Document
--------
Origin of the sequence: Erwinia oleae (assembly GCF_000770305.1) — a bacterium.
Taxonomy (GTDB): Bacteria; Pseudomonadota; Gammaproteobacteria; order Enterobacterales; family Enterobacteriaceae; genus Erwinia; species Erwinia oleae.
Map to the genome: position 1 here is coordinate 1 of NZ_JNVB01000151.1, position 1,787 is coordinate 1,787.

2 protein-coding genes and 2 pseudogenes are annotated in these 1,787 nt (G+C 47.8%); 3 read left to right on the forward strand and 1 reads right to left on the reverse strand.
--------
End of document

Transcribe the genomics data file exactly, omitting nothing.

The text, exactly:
Origin of the sequence: Erwinia oleae (assembly GCF_000770305.1) — a bacterium.
Taxonomy (GTDB): Bacteria; Pseudomonadota; Gammaproteobacteria; order Enterobacterales; family Enterobacteriaceae; genus Erwinia; species Erwinia oleae.
Map to the genome: position 1 here is coordinate 1 of NZ_JNVB01000151.1, position 1,787 is coordinate 1,787.

2 protein-coding genes and 2 pseudogenes are annotated in these 1,787 nt (G+C 47.8%); 3 read left to right on the forward strand and 1 reads right to left on the reverse strand.